Cantwell, Murkowski Call Upon President Obama Fill Mission-Critical Gaps in U.S. Polar Icebreaking Fleet

With the USCGC Healy behind them, Senators call for overhaul of U.S. capacity to operate in the Polar Regions

SEATTLE, WA – With the USCGC Healy behind them, U.S. Senators Maria Cantwell (D-WA) and Lisa Murkowski (R-AK) today called upon President Obama to fill mission-critical gaps in the U.S. polar icebreaking fleet—the vessels the U.S. Coast Guard requires to access the Arctic and the Antarctic—in his forthcoming budget.

“The U.S. is falling farther and farther behind other countries. Russia has 40 operational icebreakers. Even China operates a polar icebreaker and it isn’t even an Arctic nation,” said Cantwell, the former Chair of the Senate Subcommittee on Oceans, Atmosphere, Fishers, and Coast Guard. “That’s why, today, I’m calling on President Obama to prioritize the American icebreaking fleet by making investments in new heavy icebreakers. It is vital, in my view, that the Obama Administration pursue an Arctic strategy—not just on paper—but with significant actions proportionate to the challenges and opportunities we face there—we can’t wait any longer.”

“It is time for our nation to recognize that a polar icebreaker is a valuable strategic asset, and time to make building one a national priority. I look at Russia’s fleet with envy. Right now, they are building 14 new icebreakers, from various designs that can be put to multiple uses,” said Murkowski.  “President Obama announced in Alaska last summer he would accelerate the construction of an American icebreaker. Announcements are great, but now the President needs to actually walk the walk, and request the necessary funding from Congress in his 2017 budget.”

The Senators were joined by Coast Guard Rear Admiral Jeff Garrett, the first commanding officer of the USCGC Healy.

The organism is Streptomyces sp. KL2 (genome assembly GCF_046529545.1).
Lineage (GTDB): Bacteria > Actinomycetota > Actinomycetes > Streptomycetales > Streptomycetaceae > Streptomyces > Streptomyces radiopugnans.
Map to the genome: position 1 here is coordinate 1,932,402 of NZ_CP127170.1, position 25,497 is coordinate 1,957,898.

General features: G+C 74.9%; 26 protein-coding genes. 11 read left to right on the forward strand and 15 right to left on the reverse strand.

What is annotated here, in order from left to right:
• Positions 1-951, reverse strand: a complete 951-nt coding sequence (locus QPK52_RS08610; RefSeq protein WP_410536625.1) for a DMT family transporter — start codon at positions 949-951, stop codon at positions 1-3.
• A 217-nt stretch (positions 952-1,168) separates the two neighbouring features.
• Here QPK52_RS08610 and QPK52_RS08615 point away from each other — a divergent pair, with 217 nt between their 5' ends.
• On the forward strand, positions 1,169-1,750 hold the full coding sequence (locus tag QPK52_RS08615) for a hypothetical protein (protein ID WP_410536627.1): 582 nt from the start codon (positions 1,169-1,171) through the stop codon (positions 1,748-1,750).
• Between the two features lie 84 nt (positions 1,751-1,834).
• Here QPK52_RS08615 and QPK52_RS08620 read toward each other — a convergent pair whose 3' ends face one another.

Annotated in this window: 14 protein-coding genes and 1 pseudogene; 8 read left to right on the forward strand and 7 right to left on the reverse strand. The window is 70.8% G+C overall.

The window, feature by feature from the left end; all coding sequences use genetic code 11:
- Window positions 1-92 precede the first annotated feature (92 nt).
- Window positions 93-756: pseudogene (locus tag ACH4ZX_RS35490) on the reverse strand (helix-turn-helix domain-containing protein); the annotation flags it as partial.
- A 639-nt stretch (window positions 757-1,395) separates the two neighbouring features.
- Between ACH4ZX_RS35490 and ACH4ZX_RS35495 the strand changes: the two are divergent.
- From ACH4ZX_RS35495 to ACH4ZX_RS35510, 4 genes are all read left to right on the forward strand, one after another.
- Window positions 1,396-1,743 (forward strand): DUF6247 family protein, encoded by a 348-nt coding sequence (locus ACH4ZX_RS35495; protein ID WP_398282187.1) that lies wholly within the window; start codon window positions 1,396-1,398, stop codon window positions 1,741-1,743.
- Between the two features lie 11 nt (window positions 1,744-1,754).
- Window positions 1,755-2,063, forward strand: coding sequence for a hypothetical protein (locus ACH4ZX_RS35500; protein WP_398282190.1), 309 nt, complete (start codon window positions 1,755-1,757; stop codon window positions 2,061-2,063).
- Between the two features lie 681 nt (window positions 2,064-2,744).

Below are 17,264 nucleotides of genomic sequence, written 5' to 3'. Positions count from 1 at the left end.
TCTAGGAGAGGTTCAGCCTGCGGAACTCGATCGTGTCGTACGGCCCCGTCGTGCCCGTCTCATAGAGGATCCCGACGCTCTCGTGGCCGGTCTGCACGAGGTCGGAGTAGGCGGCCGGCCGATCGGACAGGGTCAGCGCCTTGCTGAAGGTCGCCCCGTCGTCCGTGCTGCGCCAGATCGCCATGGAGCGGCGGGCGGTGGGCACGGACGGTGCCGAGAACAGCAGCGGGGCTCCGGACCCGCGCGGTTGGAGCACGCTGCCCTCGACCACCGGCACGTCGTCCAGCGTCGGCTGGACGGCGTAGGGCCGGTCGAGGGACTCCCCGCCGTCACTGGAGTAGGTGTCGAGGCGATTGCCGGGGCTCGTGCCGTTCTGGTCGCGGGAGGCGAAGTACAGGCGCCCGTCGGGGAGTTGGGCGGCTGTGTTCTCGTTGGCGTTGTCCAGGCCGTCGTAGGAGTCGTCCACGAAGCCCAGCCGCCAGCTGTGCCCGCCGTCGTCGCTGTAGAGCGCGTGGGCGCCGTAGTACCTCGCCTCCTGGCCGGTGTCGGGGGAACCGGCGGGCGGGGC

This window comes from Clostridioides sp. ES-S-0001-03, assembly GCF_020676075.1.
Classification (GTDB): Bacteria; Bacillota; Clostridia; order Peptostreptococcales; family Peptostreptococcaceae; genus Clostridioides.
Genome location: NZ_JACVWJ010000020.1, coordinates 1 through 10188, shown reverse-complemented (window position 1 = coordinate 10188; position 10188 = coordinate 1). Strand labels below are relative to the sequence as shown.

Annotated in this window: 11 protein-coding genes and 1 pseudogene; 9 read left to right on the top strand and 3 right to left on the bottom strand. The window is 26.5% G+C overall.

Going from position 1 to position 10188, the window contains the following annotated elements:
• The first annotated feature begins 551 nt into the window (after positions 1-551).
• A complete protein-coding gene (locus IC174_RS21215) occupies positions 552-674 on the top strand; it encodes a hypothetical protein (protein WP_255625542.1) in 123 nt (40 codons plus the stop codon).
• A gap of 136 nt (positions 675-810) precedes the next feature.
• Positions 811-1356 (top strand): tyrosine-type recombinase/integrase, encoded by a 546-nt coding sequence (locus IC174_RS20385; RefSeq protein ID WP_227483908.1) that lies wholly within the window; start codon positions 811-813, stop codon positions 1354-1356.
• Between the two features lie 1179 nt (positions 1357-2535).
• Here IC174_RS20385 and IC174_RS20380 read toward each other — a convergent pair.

Despite numerous studies that have confirmed the Coast Guard requires a minimum of three heavy and three medium icebreakers to fulfill its missions, the U.S. currently has only three polar icebreakers: two heavy and one medium. The two heavy icebreakers are more than 40 years old with the Polar Sea currently sitting idle pending a decision on refurbishment. By contrast, Russia has 40 operational icebreakers while Sweden and Finland operate six and seven icebreakers, respectively.

A 2015 report by the McDowell Group found that in the Puget Sound region, Alaska-related commerce fueled 113,000 jobs and $6.2 billion in earnings—meaning icebreakers, which help facilitate shipping, tourism, fishing and other industries in the Artic, are integral to the economy of the Pacific Northwest.

For the last decade, Cantwell and Murkowski have championed efforts to boost the Coast Guard’s aging polar icebreaking fleet. In May 2015, Cantwell and Murkowski co-sponsored a bill to authorize the construction of up to six heavy icebreakers.  

Separately, Cantwell today wrote to the President, urging him to include funding for a more robust icebreaker fleet in his fiscal year 2017 budget.